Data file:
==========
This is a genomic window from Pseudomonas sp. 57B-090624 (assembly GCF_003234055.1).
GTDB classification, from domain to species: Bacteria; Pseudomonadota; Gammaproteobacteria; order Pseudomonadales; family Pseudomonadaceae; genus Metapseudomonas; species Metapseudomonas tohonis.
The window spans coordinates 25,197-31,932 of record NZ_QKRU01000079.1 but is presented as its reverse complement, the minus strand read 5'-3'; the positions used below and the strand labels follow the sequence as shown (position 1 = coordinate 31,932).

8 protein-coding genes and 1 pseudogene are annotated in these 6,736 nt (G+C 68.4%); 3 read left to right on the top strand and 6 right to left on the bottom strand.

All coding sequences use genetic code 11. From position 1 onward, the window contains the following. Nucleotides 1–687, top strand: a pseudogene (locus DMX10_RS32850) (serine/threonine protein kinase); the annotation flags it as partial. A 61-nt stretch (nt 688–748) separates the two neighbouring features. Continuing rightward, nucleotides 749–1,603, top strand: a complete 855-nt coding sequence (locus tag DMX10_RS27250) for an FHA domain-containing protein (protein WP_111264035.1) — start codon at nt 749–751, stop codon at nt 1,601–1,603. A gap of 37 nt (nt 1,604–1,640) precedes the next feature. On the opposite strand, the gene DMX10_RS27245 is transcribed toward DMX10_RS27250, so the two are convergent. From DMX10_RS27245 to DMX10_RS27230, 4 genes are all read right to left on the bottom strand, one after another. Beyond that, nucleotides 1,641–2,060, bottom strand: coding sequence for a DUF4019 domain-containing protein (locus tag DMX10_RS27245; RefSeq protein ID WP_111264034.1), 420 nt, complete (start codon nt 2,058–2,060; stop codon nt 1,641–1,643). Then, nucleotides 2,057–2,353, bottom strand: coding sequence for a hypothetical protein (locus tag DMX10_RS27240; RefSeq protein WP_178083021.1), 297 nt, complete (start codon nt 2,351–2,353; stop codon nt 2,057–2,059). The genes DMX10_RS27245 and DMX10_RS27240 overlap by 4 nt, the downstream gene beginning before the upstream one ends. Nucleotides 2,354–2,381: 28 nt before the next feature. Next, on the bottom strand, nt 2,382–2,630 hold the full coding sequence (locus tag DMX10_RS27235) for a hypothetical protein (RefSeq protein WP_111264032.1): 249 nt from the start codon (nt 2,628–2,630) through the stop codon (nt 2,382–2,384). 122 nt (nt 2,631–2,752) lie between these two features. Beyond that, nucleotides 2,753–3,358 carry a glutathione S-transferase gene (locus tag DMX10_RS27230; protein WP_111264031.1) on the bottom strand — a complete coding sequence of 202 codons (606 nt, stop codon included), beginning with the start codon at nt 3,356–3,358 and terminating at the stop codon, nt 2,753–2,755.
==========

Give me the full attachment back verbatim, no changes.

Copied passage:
This is a genomic window from Pseudomonas sp. 57B-090624 (assembly GCF_003234055.1).
GTDB classification, from domain to species: Bacteria; Pseudomonadota; Gammaproteobacteria; order Pseudomonadales; family Pseudomonadaceae; genus Metapseudomonas; species Metapseudomonas tohonis.
The window spans coordinates 25,197-31,932 of record NZ_QKRU01000079.1 but is presented as its reverse complement, the minus strand read 5'-3'; the positions used below and the strand labels follow the sequence as shown (position 1 = coordinate 31,932).

8 protein-coding genes and 1 pseudogene are annotated in these 6,736 nt (G+C 68.4%); 3 read left to right on the top strand and 6 right to left on the bottom strand.

All coding sequences use genetic code 11. From position 1 onward, the window contains the following. Nucleotides 1–687, top strand: a pseudogene (locus DMX10_RS32850) (serine/threonine protein kinase); the annotation flags it as partial. A 61-nt stretch (nt 688–748) separates the two neighbouring features. Continuing rightward, nucleotides 749–1,603, top strand: a complete 855-nt coding sequence (locus tag DMX10_RS27250) for an FHA domain-containing protein (protein WP_111264035.1) — start codon at nt 749–751, stop codon at nt 1,601–1,603. A gap of 37 nt (nt 1,604–1,640) precedes the next feature. On the opposite strand, the gene DMX10_RS27245 is transcribed toward DMX10_RS27250, so the two are convergent. From DMX10_RS27245 to DMX10_RS27230, 4 genes are all read right to left on the bottom strand, one after another. Beyond that, nucleotides 1,641–2,060, bottom strand: coding sequence for a DUF4019 domain-containing protein (locus tag DMX10_RS27245; RefSeq protein ID WP_111264034.1), 420 nt, complete (start codon nt 2,058–2,060; stop codon nt 1,641–1,643). Then, nucleotides 2,057–2,353, bottom strand: coding sequence for a hypothetical protein (locus tag DMX10_RS27240; RefSeq protein WP_178083021.1), 297 nt, complete (start codon nt 2,351–2,353; stop codon nt 2,057–2,059). The genes DMX10_RS27245 and DMX10_RS27240 overlap by 4 nt, the downstream gene beginning before the upstream one ends. Nucleotides 2,354–2,381: 28 nt before the next feature. Next, on the bottom strand, nt 2,382–2,630 hold the full coding sequence (locus tag DMX10_RS27235) for a hypothetical protein (RefSeq protein WP_111264032.1): 249 nt from the start codon (nt 2,628–2,630) through the stop codon (nt 2,382–2,384). 122 nt (nt 2,631–2,752) lie between these two features. Beyond that, nucleotides 2,753–3,358 carry a glutathione S-transferase gene (locus tag DMX10_RS27230; protein WP_111264031.1) on the bottom strand — a complete coding sequence of 202 codons (606 nt, stop codon included), beginning with the start codon at nt 3,356–3,358 and terminating at the stop codon, nt 2,753–2,755.